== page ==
It is an unusual chamber program which offers two Beethoven quartets which bookend an arrangement of Scottish folk tunes.The Elias Quartet's second violinist Donald Grant was the arranger. He was "assisted" by first violinist Sara Bitloch, violist Martin Saving and cellist Marie Bitloch. Grant offered a potpourri of variety in his tune collection--over a span of many centuries. Lots of hustle and bustle suggestive of bluegrass music are mixed with slow, sad refrains under girded by drone support. They provided an excellently played closure to the program's first half.
While Beethoven's immortal nine symphonies are the bedrock of symphonic concert programming, his 16 string quartets equally dominate the chamber domain. They also best define his so-called three creative periods, the first six comprising his Op. 18 series (1798-99). Of these, the Elias players chose the composer's Quartet No. 1 in F. Op. 18, No. 1. It was actually the second in order of composition, but the first published. Op. 18 No. 3 in D was his first written, and in my possibly exclusive opinion, it was the best of the six, achieving a "masterwork" status--not equaled until his Quartet No. 9, Op. 59 No. 3 in C. All four movements soar with inspirational heights, it being the greatest composition Beethoven was to write within the 18th century, i.m.h.o.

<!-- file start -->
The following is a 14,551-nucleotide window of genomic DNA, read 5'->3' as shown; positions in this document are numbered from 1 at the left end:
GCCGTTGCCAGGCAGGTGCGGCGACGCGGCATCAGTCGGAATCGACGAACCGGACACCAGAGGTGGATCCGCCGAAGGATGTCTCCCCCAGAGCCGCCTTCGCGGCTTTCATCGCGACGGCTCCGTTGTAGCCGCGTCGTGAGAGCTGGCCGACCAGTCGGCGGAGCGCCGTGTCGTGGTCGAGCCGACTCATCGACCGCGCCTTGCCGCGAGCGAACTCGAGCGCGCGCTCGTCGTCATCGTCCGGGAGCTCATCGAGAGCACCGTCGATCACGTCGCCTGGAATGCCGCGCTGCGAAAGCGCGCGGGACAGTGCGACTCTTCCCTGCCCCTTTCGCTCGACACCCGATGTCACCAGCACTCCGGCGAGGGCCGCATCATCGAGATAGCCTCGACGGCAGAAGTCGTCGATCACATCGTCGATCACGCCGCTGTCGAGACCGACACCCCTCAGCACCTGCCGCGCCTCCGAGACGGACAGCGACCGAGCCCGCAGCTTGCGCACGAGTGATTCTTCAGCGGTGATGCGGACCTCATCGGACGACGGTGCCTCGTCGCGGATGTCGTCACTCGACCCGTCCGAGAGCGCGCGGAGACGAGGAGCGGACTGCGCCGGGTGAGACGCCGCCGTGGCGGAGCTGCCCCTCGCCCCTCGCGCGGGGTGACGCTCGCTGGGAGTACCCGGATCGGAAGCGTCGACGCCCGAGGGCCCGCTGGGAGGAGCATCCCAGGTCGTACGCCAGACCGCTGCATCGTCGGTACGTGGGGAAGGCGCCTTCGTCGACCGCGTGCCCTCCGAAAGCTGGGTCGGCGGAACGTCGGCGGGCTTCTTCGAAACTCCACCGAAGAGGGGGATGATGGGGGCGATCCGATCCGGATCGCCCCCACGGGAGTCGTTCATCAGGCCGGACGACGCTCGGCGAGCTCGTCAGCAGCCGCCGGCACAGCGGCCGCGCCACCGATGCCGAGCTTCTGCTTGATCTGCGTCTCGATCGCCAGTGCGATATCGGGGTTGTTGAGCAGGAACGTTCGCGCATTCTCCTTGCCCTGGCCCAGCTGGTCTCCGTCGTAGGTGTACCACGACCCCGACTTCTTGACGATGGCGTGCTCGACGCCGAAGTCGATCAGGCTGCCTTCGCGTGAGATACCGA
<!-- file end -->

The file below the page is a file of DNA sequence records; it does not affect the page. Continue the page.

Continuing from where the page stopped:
But I digress. Op. 18 No. 1 represented an advance in style, but a regression in inspiration against Op. 18 No. 3, as did the remaining four Op. 18 quartets. Sara Bitloch played generally on the soft side, the opposite of more typical quartet groups dominated by the first violinist. Otherwise the Elias players gave us good ensemble work, precision and less tonal opulence than some, but which did not detract from their rendering of this particular Beethoven work.
To jump from Beethoven's early period to his late one in the second half was truly a gulf which this evening was bridged by those Scottish tunes. Their choice, Beethoven's Quartet No. 15 in A Minor, Op. 132, was again published out of the order in which it was written.It came after No. 12 in E-flat, but preceded No. 13 in B-flat and No. 14 in C-sharp Minor. The shorter No. 16 in F, Op. 135 was the last composed.
Op. 132 has five movements with the middle movement another double theme and variation (compare Maher 4's slow movement), an exalted hymn-like Molto adagio in the Lydian mode (the tonic F scale played only on the white keys) interspersed with a more extroverted Andante in D major. Each of the three times the F section is given, it builds in intensity such as to bring tears to the eyes of some. Sara Bitlach played even with her partners this time, the entire group communicating Beethoven's other-worldly perorations as well as could be expected. Nov. 11; Indiana History Center